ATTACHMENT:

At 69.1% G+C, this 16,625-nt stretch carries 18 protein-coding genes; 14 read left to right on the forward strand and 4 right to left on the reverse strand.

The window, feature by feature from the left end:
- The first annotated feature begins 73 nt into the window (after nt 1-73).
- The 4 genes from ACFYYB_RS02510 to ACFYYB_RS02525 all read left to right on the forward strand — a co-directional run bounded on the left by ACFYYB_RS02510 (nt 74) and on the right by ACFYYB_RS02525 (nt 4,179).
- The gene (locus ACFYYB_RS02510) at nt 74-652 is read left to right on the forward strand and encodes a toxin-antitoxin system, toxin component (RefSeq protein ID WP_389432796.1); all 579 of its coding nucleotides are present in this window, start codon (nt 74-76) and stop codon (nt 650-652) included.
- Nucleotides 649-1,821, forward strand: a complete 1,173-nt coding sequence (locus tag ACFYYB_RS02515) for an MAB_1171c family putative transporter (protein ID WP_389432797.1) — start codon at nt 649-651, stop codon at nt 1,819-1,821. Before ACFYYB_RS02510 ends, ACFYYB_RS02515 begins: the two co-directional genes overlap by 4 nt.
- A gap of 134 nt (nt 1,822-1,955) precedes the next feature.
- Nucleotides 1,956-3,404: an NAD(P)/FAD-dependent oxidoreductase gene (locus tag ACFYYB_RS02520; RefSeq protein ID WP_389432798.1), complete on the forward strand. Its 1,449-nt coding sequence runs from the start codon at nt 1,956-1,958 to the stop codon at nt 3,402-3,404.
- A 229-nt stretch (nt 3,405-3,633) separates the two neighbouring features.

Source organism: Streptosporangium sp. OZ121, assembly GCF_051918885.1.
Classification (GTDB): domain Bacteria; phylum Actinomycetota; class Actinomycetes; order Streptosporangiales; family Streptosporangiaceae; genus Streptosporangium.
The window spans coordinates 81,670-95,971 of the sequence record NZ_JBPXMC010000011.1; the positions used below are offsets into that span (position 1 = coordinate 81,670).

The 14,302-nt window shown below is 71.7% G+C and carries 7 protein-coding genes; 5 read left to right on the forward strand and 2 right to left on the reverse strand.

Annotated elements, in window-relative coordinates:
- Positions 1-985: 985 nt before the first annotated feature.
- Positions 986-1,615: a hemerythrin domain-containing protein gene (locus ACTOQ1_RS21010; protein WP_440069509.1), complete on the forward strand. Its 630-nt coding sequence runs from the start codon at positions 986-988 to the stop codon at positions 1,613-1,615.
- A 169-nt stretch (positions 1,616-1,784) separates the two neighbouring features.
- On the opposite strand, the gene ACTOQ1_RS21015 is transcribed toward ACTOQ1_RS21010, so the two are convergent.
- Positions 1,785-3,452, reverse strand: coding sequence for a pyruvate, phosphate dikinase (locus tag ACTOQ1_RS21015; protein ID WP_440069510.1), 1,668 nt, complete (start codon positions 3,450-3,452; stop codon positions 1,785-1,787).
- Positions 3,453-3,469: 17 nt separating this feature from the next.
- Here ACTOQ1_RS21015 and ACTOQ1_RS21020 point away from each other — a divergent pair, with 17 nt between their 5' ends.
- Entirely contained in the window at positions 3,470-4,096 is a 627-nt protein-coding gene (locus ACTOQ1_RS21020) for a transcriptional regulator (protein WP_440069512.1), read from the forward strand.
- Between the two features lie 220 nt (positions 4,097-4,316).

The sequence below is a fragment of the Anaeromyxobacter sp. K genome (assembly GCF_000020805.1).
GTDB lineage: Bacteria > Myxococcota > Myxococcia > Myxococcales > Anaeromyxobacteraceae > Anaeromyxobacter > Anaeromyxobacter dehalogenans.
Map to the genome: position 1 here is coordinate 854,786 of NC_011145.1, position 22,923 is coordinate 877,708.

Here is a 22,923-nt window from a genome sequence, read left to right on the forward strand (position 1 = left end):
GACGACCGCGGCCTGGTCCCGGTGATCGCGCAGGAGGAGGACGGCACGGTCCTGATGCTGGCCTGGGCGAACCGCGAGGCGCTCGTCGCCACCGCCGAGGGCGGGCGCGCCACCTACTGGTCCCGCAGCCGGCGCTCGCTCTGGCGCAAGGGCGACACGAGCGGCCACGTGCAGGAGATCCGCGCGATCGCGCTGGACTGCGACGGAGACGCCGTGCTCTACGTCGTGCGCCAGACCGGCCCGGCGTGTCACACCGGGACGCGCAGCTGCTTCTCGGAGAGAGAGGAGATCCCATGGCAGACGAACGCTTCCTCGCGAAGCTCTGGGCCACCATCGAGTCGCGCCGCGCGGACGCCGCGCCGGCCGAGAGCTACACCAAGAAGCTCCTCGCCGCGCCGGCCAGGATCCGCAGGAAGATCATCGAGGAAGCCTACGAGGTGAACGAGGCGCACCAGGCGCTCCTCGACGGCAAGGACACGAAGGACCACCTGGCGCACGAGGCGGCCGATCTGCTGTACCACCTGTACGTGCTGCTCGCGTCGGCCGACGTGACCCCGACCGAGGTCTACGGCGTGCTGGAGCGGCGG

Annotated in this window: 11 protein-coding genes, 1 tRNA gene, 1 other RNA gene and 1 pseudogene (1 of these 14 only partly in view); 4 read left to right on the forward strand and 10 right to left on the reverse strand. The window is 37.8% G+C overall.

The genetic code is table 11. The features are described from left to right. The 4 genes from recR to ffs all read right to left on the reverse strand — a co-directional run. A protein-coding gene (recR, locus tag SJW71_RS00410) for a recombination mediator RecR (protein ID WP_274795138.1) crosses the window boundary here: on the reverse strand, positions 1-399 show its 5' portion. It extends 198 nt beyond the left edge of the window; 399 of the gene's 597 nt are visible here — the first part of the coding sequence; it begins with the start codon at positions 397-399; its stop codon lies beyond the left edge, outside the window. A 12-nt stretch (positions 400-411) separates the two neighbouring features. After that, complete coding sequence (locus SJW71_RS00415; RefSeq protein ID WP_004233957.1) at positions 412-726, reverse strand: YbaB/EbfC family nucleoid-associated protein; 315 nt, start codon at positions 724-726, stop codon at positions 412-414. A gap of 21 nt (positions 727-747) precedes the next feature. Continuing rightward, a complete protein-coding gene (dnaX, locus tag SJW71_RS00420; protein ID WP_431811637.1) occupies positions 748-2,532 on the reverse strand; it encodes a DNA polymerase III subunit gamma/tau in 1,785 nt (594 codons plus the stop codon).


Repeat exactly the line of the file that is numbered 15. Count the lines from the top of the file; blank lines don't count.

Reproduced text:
- Positions 1-985: 985 nt before the first annotated feature.